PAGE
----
Where Justice Anthony Kennedy signaled a desire in Tuesday's proceedings to wait for the sociological evidence and popular perspective to settle before making a decision on the topic of gay marriage, it's worth looking back on the notable shift in sentiment toward same sex marriage.
The topic was a wedge issue in 2008, driving many to the polls for ballot initiatives. A few far-seeing politicians offered only tepid uncertainty on gay rights, while many more candidates and incumbents openly opposed reform, often making homophobic slurs without reproach.
That's not the world we live in now.
Today, Proposition 8 and the Defense of Marriage Act are being opposed in the highest court of the land, with Court watchers optimistic for those in favor of gay marriage. Not only is it more acceptable for a politician to “come out” in support of gay rights, but many mainstream Republicans are joining the call for equal justice. It would seem that the country has come farther to what is conventionally deemed the left, at least on this issue.
And yet, for all the progress made on gay rights, it's important to recognize that the campaign for gay marriage is an inherently conservative project for reform. But neither are opponents of gay marriage willing to accept this, nor are they willing to budge from the position that this is the most radical reform we've seen to date from the left-wing. Same sex marriage, along with other topics we tend to think of as “social topics,” draw an interesting ire from conservatives. On the one hand, you would expect the party championing deregulation and free trade and lower taxes to be in favor of greater freedom. Gay marriage is justifiably a project to secure freedom for same sex couples — the freedom to marry.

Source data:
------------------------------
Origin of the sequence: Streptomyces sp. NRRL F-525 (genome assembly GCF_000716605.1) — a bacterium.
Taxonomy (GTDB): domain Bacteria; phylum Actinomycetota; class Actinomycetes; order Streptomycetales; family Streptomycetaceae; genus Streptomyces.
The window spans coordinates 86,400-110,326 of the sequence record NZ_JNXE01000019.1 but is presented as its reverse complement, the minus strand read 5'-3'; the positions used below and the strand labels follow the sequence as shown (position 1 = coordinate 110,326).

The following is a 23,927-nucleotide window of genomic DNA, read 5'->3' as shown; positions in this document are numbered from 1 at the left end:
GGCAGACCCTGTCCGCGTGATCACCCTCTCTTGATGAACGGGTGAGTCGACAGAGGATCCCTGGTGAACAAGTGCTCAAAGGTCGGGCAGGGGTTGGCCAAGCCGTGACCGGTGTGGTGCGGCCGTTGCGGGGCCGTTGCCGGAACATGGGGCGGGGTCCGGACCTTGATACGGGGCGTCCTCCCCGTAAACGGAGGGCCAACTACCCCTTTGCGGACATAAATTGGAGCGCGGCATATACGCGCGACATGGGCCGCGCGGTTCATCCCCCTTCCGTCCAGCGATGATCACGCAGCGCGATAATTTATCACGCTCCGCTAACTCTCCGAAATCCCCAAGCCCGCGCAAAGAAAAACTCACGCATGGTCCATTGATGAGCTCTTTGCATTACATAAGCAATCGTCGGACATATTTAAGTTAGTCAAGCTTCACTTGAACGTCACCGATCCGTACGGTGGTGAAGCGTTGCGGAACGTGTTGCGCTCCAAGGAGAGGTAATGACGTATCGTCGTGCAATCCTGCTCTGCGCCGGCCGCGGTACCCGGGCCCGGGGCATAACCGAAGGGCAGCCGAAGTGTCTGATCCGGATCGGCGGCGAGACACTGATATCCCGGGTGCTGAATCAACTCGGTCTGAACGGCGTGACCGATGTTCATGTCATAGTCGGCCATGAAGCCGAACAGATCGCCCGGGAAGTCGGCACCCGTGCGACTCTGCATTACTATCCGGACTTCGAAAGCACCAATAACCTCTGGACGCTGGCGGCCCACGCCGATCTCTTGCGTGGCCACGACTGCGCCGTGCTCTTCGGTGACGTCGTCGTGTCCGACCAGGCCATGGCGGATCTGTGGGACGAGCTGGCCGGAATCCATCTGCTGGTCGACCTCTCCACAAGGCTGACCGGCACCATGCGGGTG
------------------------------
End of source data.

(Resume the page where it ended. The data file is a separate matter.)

Listen to the protesters. Advocates for gay marriage are not criticizing marriage. They aren't out on the streets belittling the institutional bond by way of picket signs. Supporters of gay marriage don't want marriage “as we know it” to wither away into historical romanticism. If anything, gay rights advocates are in favor of sustaining marriage, for others, as well as themselves.
Gay marriage is a conservative project precisely because it supports marriage. Same sex couples are seeking to join — and thereby reinforce by their inclusion — the institution of traditional marriage. This campaign endorses the normative culture surrounding the makeup of marriage, where a far more radical project would be to question the expectation and structure of marriage itself. To end marriage in favor of a system of benefits given equally to those in and out of formalized relationships. But that's not what advocates are asking for, and that's certainly not what this week's Supreme Court hearings have been about. But don't hold your breath for an ideological embrace of gay marriage from traditionalists. Til' death do some ideas part.